December 28, 2007 Posted by | -- Anglican, -- Phyletism, Western Rite -- Tridentine Mass, Western Rite Liturgics, Western Rite Quotes | , , , , , , , , , , , , , | Leave a comment

Best argument for the Western Rite so far

Best argument for the Western Rite so far: “My greatest awareness of being an Orthodox Christian did not come when I first started coming to Church as a zealous convert with all the answers. It came when I saw those pious old Ukrainian and Slovak people who instinctively made the Sign of the Cross when they heard an ambulance siren or a bit of bad news. It is more real for them than it is for me because they don’t have to remind themselves to do it. For them it is life. And like it or not, the Western European and Northern European descendents of most Americans received Trinitarian, “little ‘c’” catholicism centuries ago. This cultural memory stays with them even if they are un-churched. Little girls in America dream of growing up, meeting a nice boy, and saying their vows at the altar. Read it again. They do not dream of and will never dream of exchanging their crowns at the wedding table. We may have a bunch of converts in N. America running around with a fetish for 19th century Russia, but we are deluded if we feel like we are going to uproot a cultural memory which stretches back, in some cases, to the point where the East and West were still in communion. After the recent convert has finished convincing himself that he is in the right Church, there comes a point where all those troparians, metanias, and sleepy Sunday mornings at Orthros seem, well, just a little forced. The West knows what Church is. In the West, Church has “Sunday Service” or “Mass”, not Orthros and Liturgy. It has steeples and stone bell towers, not onion domes. It has pews, kneelers, and hymnals or missals. It has King James English, not Slavonic or Greek. They both may be almost as hard to understand for the uneducated masses fed on MTV, but even they recognize that only ONE of those is our liturgical language. If our Orthodox Churches put Pope St. Gregory the Great on the calendar and commemorate him after Presanctified Liturgy, then they shouldn’t have a problem with Orthodox Christians praying the way that he prayed. If we say that praying the way that he prayed is not allowed, then I say we are hypocrites.” -[source]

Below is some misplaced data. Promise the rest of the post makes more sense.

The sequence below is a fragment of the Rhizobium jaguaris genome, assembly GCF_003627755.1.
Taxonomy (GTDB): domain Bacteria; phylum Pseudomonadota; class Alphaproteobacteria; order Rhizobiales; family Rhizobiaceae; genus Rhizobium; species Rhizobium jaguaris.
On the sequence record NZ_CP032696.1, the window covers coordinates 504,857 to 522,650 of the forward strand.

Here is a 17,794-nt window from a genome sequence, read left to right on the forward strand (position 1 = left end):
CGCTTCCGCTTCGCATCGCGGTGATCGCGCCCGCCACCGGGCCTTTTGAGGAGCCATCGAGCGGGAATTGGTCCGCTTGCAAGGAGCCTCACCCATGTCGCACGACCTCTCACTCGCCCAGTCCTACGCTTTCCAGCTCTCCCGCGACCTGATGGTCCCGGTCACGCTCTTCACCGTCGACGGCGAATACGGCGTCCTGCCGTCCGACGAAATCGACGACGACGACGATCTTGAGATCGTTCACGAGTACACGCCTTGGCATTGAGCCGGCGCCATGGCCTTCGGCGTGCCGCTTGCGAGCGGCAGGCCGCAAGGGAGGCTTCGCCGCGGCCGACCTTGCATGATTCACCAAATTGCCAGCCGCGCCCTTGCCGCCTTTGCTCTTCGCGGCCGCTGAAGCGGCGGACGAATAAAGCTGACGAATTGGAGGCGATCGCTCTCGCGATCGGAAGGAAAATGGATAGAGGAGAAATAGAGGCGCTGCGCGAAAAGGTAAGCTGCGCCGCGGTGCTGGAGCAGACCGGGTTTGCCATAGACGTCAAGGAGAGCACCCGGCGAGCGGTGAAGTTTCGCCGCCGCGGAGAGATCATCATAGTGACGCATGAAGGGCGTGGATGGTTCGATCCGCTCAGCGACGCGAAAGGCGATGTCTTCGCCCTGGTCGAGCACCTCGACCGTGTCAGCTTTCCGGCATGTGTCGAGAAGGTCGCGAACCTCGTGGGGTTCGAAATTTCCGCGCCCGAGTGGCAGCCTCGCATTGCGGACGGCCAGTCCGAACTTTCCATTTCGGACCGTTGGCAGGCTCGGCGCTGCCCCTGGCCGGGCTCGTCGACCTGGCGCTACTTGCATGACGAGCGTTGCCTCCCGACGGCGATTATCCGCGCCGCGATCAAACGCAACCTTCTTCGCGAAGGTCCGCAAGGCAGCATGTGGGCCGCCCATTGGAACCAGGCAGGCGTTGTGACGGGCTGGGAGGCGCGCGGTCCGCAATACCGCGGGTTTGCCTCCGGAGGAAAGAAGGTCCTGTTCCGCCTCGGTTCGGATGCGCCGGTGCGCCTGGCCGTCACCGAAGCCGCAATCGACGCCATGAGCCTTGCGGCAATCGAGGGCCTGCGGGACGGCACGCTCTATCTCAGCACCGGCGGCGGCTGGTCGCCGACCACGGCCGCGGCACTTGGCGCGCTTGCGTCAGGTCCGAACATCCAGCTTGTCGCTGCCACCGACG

He’s sadly wrong on these things, but it is a compelling emotional argument.

December 28, 2007 Posted by | -- What is Western?, Western Rite Quotes | , , , , , , , | Leave a comment

Key Questions

Although the “western rite” of the Antiochian Archdiocese continued for years as a mere handful of parishes, it has recently received a “shot in the arm” with the reception into Orthodoxy of a number of disaffected Episcopalians – sometimes including entire parishes. It is argued that the existence of a “western rite” within Orthodoxy offers these Anglo-Catholics a virtually perfect solution, since they can enter the Church without substantially changing their way of worship.

After all, why should “unnecessary barriers” be placed in their way? Furthermore – so we are told – these “western rite” communities represent a return to the Orthodox Church of the authentic, pre-schismatic Orthodox worship of the ancient Christian west and therefore enhances her catholicity and appeal to all people.

Compelling as these arguments may seem, the presence of a “western rite” within Orthodoxy represents a change from the way things have been since the Western Schism of the 11th century (or at least since the Fourth Crusade). As such, this innovation needs to be examined very carefully. For the sake of brevity, we will confine ourselves here to “western rite” Orthodoxy as practiced in America and examine it with regards to four fundamental questions:
1.) Does the reconstituted “western rite” actually represent an authentic return to the pre-schismatic Orthodox worship of the ancient Christian west?
2.) If there were a mass return of western Christians to Orthodoxy (say, union with Rome or Canterbury), would this “western rite” provide a workable precedent?
3.) Does the Orthodox Church need a “western rite” in order to evangelize Americans?
4.) Does the “western rite” serve the internal needs of the Orthodox Church in this country today?
Does the reconstituted “western rite” actually represent an authentic return to the pre-schismatic Orthodox worship of the ancient Christian west?

December 28, 2007 Posted by | Western Rite Questions | , , , , , , , | Leave a comment


%d bloggers like this: